Wednesday, November 10, 2010

A new vision of the priesthood - Part 3

This is the third in an ongoing series of columns about the priesthood by an activist priest from the Dominican Republic, Fr. Rogelio Cruz, that he published in El Día. English translation by Rebel Girl.

Part 3 - 11/2/2010

The crisis is in the priesthood itself. It's not outside it. You don't have to look for it elsewhere.

What is the point of being a priest in the world today? What is the priest in the Church now? What is the role of the priest in an autonomous and secularized society? What does a priest do in a secularized, pluralistic society today?

The priest is confused today. He doesn't know exactly what he is, what he's here for, or how to be.

In society, everything is being redone and the priest, who is at the center of this changing society, is confused and feels uncomfortable and doesn't know what direction to take.

We are living in very interesting but also difficult times. One has to have lots of serenity not to lose one's head. Much has been written about the priesthood in the O.T., the priesthood in the N.T., in the pagan religions and about the apostolic priesthood; but we would be naive if we thought that the mission of the current priesthood is purely spiritual, disinterested in the material problems of this world and finding the whole solution to its problems in the priesthood of Christ.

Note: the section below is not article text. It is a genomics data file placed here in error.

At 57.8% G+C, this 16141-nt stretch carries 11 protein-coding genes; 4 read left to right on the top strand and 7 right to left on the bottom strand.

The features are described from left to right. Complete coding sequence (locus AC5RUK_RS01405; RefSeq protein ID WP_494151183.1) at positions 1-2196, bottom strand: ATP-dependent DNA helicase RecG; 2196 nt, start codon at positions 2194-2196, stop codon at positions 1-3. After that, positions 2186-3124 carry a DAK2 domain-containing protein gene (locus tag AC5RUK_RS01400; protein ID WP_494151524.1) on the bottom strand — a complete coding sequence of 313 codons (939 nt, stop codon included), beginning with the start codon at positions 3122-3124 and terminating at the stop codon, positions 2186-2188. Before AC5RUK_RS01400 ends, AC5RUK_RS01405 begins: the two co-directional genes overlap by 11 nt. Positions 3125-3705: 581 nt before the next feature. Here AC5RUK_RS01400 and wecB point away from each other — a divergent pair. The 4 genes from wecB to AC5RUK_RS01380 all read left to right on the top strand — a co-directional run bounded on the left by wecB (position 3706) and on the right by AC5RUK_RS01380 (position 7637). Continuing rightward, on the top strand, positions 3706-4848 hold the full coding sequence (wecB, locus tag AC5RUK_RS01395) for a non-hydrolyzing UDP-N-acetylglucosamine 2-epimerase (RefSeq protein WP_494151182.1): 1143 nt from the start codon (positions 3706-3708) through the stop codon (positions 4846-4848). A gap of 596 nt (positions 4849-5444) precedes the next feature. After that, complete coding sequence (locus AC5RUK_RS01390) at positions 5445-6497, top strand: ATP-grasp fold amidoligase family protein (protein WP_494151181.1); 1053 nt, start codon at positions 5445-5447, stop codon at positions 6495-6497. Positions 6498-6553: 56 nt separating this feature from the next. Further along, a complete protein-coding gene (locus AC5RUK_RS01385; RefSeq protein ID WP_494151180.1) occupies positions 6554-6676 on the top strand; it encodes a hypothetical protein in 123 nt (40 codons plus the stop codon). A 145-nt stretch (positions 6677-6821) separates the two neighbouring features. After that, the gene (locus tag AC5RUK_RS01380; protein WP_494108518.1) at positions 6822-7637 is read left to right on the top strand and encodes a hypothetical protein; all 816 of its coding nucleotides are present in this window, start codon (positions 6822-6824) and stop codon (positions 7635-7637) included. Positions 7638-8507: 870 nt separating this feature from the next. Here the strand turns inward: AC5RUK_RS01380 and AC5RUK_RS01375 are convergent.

We priests, weak human beings in a constantly changing world, are those in charge of giving life to it, of bringing the priesthood of Christ up to date. Even though the priesthood itself doesn't change, the way of exercising it and making it come alive does have to change.

We need to clarify many things, not keep on seeking light only in tradition, but looking with hope to the future, seeing God's will in the signs of the times.


In an unrelated incident, Fr. Rogelio was detained and interrogated by U.S. Customas and Immigration officials last month when he arrived in New York to participate in events with the Dominican community in that city. A fellow priest, Fr. Regino Martinez, was similarly detained and mistreated in Miami. The Dominican Catholic Bishops Conference has requested an explanation from U.S. immigration authorities.

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